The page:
The Earth’s atmosphere is composed of mixtures of gases that envelop the planet. Among these, two gases, Nitrogen, and Oxygen make up the majority of the atmosphere in terms of volume. They are crucially important as they propel an array of processes on Earth and maintain life on the planet. But, we cannot disregard the other gases regarded as minor or variable gases as they also play significant roles in managing heat and ensuring the availability of moisture on Earth.
Nitrogen and oxygen are deemed as constant gases. That is because their volume has not changed virtually for most of the planet’s recent history.
Nitrogen stays at 78%. It is an inert gas, mainly produced through volcanic activities. Under normal circumstances, it is a colorless, tasteless, and odorless gas. Nevertheless, it is present in all life forms, including the human body and plants. Moreover, Nitrogen is a vital component of protein found in eggs, milk, eggs, and vegetative tissues, mostly in grains and peas. It is also used in food storage, keeping bulk and packaged food as fresh as possible.
Meanwhile, oxygen is vital for human, plant, and animal respiratory processes. Without it, they would all die. Oxygen is also crucial in chemical reactions that break down rock materials through chemical weathering. No oxygen would also imply that there would be no fire or combustion process that can occur. Oxygen in the atmosphere is the main product of plant photosynthesis, wherein products absorb carbon dioxide and release oxygen in the process.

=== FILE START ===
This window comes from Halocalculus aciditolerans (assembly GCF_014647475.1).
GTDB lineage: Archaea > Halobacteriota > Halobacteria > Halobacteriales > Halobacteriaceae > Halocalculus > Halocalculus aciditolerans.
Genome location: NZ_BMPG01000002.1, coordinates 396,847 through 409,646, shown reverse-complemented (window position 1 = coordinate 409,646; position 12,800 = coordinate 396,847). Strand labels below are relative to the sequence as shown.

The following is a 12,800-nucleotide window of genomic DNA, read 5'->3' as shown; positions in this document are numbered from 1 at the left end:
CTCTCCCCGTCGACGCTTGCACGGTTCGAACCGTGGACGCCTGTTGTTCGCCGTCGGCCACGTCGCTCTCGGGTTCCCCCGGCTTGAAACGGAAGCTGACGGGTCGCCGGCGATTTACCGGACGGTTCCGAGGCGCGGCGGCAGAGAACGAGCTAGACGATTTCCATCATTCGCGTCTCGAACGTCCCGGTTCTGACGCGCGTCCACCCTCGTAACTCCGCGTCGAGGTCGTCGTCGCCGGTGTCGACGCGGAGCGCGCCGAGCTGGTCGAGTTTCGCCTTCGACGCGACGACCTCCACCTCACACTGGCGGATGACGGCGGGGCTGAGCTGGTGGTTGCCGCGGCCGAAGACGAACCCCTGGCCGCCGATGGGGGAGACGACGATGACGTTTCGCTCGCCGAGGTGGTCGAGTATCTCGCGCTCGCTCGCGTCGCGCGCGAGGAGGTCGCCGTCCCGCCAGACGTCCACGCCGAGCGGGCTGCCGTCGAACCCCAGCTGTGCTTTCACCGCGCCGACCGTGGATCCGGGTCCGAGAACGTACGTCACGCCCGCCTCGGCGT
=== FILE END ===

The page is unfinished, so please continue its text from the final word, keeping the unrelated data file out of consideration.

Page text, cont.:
We’ve now established the importance, and we are fortunate that they have remained constant or steady at their rate. Such a drastic change in the air mixture may also cause dramatic effects in the natural processes and affect life on Earth. But, why isn’t the composition is specific and isn’t changing?
Truth to be told, various processes natural processes took a long time in the past before it has settled in its current makeup. For instance, oxygen concentrations in the Earth’s atmosphere were actually negligible during the Archaean era before rising to the constant 21% composition we have today. The increase didn’t go in one outburst but said to have occurred in various steps many years ago.
Oxygen levels started to go up, thanks to a new type of organism called the cyanobacteria, that took over and started to spread throughout the oceans. Not like the life forms before them, these bacteria evolved to produce oxygen through the process of photosynthesis. Soon, oxygen started accumulating in the planet’s atmosphere, giving birth to new life forms. Oxygen then has been present in the air ever since.
But, that brings us to newer questions. What made allowed cyanobacteria to take over? What were the actual oxygen levels in the said era? And, coming from zero, how did oxygen remain unwaveringly at 21% of the Earth’s atmosphere.
Well, no one actually knows. Scientists are baffled why it is at 21 percent and not 25, 30, or 40 percent. We don’t know how the modern oxygen system functions on the planet. But, one thing is for sure, the present equilibrium in the atmosphere is a miracle that continues to sustain life on Earth.
Atmosphere of Earth (Wikipedia)
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